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Metrics Deserve Better Composition Than What SQL Allows

Metrics Deserve Better Composition Than What SQL Allows

If you have dabbled in the Software Engineering world, you may think this post is about the catchphrase: “Composition over Inheritance” and wondering how that could be relevant to building Metrics. But the composition in that phrase is a narrow view of the OOP (think Java) world and is not what composition is in the general sense.

In this post, I’ll go over what Composition is, why it matters, and especially, why it matters for building metrics.

A Primer on Composition

At its core, Composition is about the ability to arrange the logic such that:

  • You can extract commonly used logic and reuse them in different places.
  • You can put related logic close together, so you can change them at the same time.
  • You can reason about a piece of logic by the surrounding code, without having to know everything about the system.

But the ability to do Composition is not free, not all programming languages have it. And even in languages that have it, the level of composition capabilities varies across different libraries/frameworks, and even within the same framework.

The ability to do Composition is so sought after that some have to change everything to enable them. One of the more famous examples of this is when Vue (the JS Framework), introduced their Composition API.

Vue Composition API (Source: Jansen)

It’s a simple idea really, you don’t have to know Vue (or any JS) to understand what’s happening in the GIF.

What Composition API enabled is the ability to arrange pieces of code by their logical concern (their color) instead of by their actual type/class. Imagine if we could apply the same principle to metric logic that was scattered across multiple analytic layers.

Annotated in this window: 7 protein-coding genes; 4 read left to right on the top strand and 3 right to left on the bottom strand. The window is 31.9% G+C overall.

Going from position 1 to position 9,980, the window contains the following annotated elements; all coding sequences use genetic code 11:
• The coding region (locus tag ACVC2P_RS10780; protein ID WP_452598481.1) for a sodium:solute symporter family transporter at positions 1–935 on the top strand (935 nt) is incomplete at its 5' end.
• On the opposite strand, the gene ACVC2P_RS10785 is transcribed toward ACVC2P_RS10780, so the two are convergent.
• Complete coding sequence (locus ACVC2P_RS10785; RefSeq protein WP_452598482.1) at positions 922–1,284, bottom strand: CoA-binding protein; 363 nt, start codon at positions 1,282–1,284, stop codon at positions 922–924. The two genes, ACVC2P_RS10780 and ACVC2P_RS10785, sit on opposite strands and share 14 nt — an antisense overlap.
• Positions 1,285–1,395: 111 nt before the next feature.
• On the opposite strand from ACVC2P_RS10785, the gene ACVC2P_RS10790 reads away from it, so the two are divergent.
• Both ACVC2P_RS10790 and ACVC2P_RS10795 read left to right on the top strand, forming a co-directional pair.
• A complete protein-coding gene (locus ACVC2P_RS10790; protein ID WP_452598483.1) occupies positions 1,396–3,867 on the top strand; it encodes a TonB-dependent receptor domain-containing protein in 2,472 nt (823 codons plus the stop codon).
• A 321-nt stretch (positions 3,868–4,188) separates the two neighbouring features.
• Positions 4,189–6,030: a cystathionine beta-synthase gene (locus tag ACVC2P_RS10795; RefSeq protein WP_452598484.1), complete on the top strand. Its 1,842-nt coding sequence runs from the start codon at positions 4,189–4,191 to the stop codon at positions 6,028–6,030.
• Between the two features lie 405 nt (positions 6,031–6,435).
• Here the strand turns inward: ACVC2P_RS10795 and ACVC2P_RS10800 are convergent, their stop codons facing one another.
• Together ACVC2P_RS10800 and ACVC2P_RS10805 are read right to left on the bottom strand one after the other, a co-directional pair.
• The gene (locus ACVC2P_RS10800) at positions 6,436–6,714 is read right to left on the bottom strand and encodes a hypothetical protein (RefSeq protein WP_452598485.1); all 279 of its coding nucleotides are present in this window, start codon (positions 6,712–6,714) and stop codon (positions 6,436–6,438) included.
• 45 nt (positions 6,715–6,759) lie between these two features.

Composition in SQL

As of now, I think you should have a basic understanding of Composition. I even argued that you’ve already used Composition in SQL when you’re using CTE to extract common transformation logic. But Composition in SQL stops there, the smallest unit of composition in SQL is a query, to make changes to a smaller part you must first convert it to a full SQL query. Take this query for example:

SELECT 
  users.age_group
, COUNT(*) count_users
, AVG(users.age) avg_age
FROM users
GROUP BY 1

To change count_users to only count Female users we cannot apply a WHERE clause to the whole query since it would also affect avg_age. So we must first move count_users to another query, apply the WHERE clause, and then join back while having to deal with preserving aggregation on count_users.

WITH count_users_cte as (
	SELECT 
		users.age_group
	, COUNT(*) count_users,
	FROM users
	WHERE users.gender = 'female'
	GROUP BY 1
)
SELECT 
	users.age_group
, MAX(count_users_cte.count_users) count_users
, AVG(users.age) avg_age
FROM users
LEFT JOIN count_users_cte USING (age_group)
GROUP BY 1

What if we can put WHERE right inside count_users without touching any other parts like this?

SELECT 
  users.age_group
, COUNT(*) FILTER (WHERE users.gender = 'female') count_users
, AVG(users.age) avg_age
FROM users
GROUP BY 1

The unnecessary ceremony was removed and you can read the whole definition of count_users in a single place.

Guess what, this is a real feature that dates back to the SQL 2003 standard, but since it’s optional and can be emulated with CASE WHEN, no databases other than PostgreSQL actually support this.

Though this seems like a contrived example, I wholeheartedly believe that this is where the SQL Standard stopped too soon before they struck gold. If they had continued and added more features in the same vein, SQL would’ve been a better language for defining metrics.

They could’ve added a GROUP () clause to express nested aggregation naturally.

SELECT 
  users.age_group